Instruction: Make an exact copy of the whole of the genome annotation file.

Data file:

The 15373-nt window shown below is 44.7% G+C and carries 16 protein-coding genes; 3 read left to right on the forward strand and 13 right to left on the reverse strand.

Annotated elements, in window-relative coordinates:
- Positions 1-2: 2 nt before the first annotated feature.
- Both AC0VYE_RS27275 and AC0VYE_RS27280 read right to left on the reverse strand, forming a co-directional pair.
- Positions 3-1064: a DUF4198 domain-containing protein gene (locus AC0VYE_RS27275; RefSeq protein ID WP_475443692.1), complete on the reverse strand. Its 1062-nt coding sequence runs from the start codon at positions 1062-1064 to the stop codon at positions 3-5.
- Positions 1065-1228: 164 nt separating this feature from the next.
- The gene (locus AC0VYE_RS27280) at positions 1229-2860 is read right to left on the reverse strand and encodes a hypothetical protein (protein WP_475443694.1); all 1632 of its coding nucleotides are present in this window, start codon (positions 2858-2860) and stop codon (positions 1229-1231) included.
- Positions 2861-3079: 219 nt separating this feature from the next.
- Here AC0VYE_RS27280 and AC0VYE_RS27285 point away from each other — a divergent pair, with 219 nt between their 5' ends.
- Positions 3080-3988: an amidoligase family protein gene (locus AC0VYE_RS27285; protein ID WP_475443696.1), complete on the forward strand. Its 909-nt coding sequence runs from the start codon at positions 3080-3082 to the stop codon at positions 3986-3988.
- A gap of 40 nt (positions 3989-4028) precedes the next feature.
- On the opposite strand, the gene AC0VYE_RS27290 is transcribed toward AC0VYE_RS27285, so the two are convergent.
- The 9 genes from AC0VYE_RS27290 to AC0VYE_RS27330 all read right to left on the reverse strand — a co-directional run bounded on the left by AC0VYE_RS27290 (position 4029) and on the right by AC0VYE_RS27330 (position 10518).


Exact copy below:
The 15373-nt window shown below is 44.7% G+C and carries 16 protein-coding genes; 3 read left to right on the forward strand and 13 right to left on the reverse strand.

Annotated elements, in window-relative coordinates:
- Positions 1-2: 2 nt before the first annotated feature.
- Both AC0VYE_RS27275 and AC0VYE_RS27280 read right to left on the reverse strand, forming a co-directional pair.
- Positions 3-1064: a DUF4198 domain-containing protein gene (locus AC0VYE_RS27275; RefSeq protein ID WP_475443692.1), complete on the reverse strand. Its 1062-nt coding sequence runs from the start codon at positions 1062-1064 to the stop codon at positions 3-5.
- Positions 1065-1228: 164 nt separating this feature from the next.
- The gene (locus AC0VYE_RS27280) at positions 1229-2860 is read right to left on the reverse strand and encodes a hypothetical protein (protein WP_475443694.1); all 1632 of its coding nucleotides are present in this window, start codon (positions 2858-2860) and stop codon (positions 1229-1231) included.
- Positions 2861-3079: 219 nt separating this feature from the next.
- Here AC0VYE_RS27280 and AC0VYE_RS27285 point away from each other — a divergent pair, with 219 nt between their 5' ends.
- Positions 3080-3988: an amidoligase family protein gene (locus AC0VYE_RS27285; protein ID WP_475443696.1), complete on the forward strand. Its 909-nt coding sequence runs from the start codon at positions 3080-3082 to the stop codon at positions 3986-3988.
- A gap of 40 nt (positions 3989-4028) precedes the next feature.
- On the opposite strand, the gene AC0VYE_RS27290 is transcribed toward AC0VYE_RS27285, so the two are convergent.
- The 9 genes from AC0VYE_RS27290 to AC0VYE_RS27330 all read right to left on the reverse strand — a co-directional run bounded on the left by AC0VYE_RS27290 (position 4029) and on the right by AC0VYE_RS27330 (position 10518).